My last column, “Global Warming in a Nutshell,” drew a brief comment from a reader named David Cutright. In case you missed it, he wrote:
You conveniently ignore discussion of any other theories as to the cause of Global Warming, and they ALL are theories. The other issue is that every solution proposed, including the Paris Accord, sends trillions from the US to other countries while allowing those other countries to continue to increase CO2 production for several years without a significant reduction in Average Global Temperatures.
At this point in our planetary history, given the mounting danger posed by global warming, it feels irresponsible to let such claims go unchallenged.
I don’t know Mr. Cutright, although I remember a long letter chock full of attacks on global warming that he wrote several years ago to the editor of the Hur Herald. I assume he is sincere and well-meaning, even though almost nothing he writes is trustworthy.
With that as background, here’s a more analytical take on his comment.
He says that I “conveniently ignore” alternative theories for what might be causing global warming, implying that I deliberately left out legitimate alternatives. If I understand him correctly, that would be all other theories, because one theory is apparently as good as another. They’re all just theories, you know.
That’s nonsense, of course. All theories aren’t equally plausible, and when a theory is proven wrong by advances in science or real-world observations, it’s discarded. Theories that consistently match the facts, on the other hand, are called “robust” by scientists, meaning they’re very likely to be true.
So either he doesn’t understand how science works, or he has missed the point of my column. Or maybe he’s just so bent on making his own points that mine might as well be written in water.
Although he didn’t specify what other theories he had in mind, the chief alternative explanations for what’s causing global warming have been: 1) solar activity, and 2) variations in heat coming from Earth’s core. For several years climate contrarians were keen on the solar activity theory—the idea that an increase in sunspots and solar flares has been causing Earth’s temperature to rise.
But neither of those theories matches up with real world observations. Solar activity has actually been declining while temperatures have been rising. And only a relatively small, steady amount of heat actually flows from Earth’s core to its surface. So those theories have been invalidated by the evidence. That’s why I ignored them. They no longer belong in the conversation. Like the theory that the universe revolves around our home planet, they’ve been added to science’s scrap heap.
By contrast, there is an abundance of evidence confirming that our planet is steadily warming, that rising levels of greenhouse gases are responsible, and that it is humans who are boosting those levels. My column laid out these steps, each backed by links to the underlying science.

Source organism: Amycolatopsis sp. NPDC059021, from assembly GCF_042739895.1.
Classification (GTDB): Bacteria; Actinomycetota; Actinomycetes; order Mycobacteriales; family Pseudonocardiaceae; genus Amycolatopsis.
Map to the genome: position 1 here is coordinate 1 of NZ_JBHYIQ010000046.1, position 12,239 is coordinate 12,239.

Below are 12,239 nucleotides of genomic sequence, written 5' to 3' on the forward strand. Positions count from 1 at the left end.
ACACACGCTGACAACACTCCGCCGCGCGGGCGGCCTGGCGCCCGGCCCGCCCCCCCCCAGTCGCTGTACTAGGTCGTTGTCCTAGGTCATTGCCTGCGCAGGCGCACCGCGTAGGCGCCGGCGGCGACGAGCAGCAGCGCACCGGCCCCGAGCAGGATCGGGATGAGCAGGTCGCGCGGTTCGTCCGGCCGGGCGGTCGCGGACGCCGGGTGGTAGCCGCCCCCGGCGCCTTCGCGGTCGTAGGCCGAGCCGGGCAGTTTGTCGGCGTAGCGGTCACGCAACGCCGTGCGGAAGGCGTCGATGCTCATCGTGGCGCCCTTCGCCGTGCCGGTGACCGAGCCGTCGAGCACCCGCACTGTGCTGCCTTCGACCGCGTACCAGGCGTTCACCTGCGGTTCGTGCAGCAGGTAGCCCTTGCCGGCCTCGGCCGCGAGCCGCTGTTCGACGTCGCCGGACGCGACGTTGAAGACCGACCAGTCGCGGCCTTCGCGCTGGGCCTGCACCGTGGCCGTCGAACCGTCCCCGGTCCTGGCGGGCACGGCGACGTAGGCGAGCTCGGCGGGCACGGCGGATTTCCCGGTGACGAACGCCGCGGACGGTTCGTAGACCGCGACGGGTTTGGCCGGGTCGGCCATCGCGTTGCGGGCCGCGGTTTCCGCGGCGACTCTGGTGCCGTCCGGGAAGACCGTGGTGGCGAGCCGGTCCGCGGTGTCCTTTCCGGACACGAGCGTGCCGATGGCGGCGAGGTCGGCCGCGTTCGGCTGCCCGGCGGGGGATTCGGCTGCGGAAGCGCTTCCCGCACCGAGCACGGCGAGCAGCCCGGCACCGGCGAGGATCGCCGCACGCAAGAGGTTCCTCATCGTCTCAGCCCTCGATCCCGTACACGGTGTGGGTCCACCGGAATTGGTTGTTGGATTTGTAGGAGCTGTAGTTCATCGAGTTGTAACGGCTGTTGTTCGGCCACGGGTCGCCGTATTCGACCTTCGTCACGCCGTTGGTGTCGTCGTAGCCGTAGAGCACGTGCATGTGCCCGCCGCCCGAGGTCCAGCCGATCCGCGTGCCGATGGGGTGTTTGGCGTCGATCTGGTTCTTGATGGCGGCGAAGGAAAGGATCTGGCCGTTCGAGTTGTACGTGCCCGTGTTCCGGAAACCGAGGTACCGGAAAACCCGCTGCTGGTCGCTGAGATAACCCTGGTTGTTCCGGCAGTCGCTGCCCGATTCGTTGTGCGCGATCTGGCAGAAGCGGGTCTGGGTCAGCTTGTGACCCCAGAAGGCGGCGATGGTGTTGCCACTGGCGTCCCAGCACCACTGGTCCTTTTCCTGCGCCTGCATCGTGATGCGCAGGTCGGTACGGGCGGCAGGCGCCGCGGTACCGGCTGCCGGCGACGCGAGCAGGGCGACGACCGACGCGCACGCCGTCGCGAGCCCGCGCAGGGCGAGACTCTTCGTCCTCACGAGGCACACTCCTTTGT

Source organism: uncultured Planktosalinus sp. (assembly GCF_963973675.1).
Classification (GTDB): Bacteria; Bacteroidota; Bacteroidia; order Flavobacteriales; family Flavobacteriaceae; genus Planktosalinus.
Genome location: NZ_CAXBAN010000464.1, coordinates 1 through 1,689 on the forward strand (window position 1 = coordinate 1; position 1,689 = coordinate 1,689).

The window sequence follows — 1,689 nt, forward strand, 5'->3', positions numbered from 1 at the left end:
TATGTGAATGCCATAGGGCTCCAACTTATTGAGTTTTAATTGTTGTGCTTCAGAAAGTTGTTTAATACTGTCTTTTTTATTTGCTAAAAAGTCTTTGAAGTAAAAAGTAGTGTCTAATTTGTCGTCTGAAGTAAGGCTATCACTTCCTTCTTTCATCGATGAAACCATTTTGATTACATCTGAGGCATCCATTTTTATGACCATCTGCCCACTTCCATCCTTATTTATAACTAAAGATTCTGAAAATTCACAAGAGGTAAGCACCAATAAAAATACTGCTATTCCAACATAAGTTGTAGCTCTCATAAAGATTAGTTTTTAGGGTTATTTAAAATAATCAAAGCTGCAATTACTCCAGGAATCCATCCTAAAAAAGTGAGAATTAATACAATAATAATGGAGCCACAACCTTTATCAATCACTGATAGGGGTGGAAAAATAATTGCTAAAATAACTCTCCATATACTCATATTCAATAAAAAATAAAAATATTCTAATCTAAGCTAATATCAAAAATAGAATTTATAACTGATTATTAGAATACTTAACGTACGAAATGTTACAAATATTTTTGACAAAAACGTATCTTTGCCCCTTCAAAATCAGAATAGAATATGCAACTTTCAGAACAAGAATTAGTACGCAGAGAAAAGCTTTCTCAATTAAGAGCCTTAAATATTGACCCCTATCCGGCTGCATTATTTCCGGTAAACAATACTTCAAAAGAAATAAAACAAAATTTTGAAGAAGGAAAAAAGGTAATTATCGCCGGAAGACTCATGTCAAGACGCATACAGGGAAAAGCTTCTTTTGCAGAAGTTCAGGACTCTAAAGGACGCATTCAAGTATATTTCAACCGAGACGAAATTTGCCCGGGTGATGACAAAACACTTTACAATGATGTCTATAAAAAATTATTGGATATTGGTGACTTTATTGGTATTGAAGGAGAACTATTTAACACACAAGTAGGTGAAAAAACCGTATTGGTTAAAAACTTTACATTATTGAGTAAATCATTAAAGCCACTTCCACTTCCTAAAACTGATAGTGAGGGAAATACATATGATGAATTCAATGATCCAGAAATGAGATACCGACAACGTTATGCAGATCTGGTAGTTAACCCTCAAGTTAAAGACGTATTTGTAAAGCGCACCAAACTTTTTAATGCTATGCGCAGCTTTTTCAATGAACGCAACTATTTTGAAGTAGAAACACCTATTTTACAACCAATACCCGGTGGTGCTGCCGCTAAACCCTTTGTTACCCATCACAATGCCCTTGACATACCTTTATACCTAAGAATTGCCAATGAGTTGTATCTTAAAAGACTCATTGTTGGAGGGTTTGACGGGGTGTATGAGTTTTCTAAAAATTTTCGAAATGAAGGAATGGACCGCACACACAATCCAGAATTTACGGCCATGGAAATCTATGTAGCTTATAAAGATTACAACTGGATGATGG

Because of their familiarity with that evidence, scientists who focus on climate overwhelmingly identify the greenhouse effect as the engine driving modern global warming.
In fact, in a number of surveys, about 97% of those highly-qualified specialists have confirmed that this particular theory fits the facts. All of the major scientific organizations in the world, with not a single exception, say the same thing. As we laypeople would put it: It’s true.
It’s ironic to have Mr. Cutright complain that I’m ignoring other (discredited) theories—and then himself ignore the entire body of my column, as well as the science which undergirds it. Instead he attacks the Paris Accord, which I didn’t mention at all. (Rather than get sidetracked with that issue, I’ll take it up in my next column.)
Each item in my “Global Warming in a Nutshell” column was drawn from mainstream science and, as I’ve mentioned, was linked to supporting documentation. Everything in Mr. Cutright’s comment and his earlier letter to the editor is drawn from the familiar grab-bag of denialist talking points, and none of it is sourced or supported.
Mr. Cutright has obviously invested a good deal of time in studying denial literature. But the more he “learns,” the less he actually knows, because all of that accumulated misinformation blocks him from learning the genuine, high grade science that would call it into question. The shelves of his mental warehouse are crammed with half-truths, cherry-picked facts, and outright lies. There’s no room on the shelves for anything else.
That’s a real loss. The world needs people with his passion and initiative. But it needs them to to be operating from a sound scientific basis.
Mr. Cutright’s comment, as brief as it is, as well as his earlier letter to the editor, are fair samples of what the denial industry eventually produces. Their strategy is to ignore the actual peer-reviewed science, smear those who promote the science, deflect the argument, and keep throwing out the same lies over and over again. Their hope is that the public will mistake the confusion they've created for actual debate within the scientific community about what causes global warming.
But there is no scientific debate. None. Just a barrage of anti-science propaganda created by highly paid PR firms, bankrolled by fossil fuel billionaires, and parroted by their political front men. Well-meaning though he may be, Mr. Cutright is serving as their agent. As our climate situation becomes increasingly desperate, that makes him an unwitting agent of ignorance and evil, nudging us toward disaster.
If you’re going to weigh in on global warming, you have a moral obligation to first familiarize yourself with the peer-reviewed research related to it, as well as the current state of understanding among climate scientists. Otherwise you’re at the mercy of any con man, zealot, or flimflam artist—and your own biases.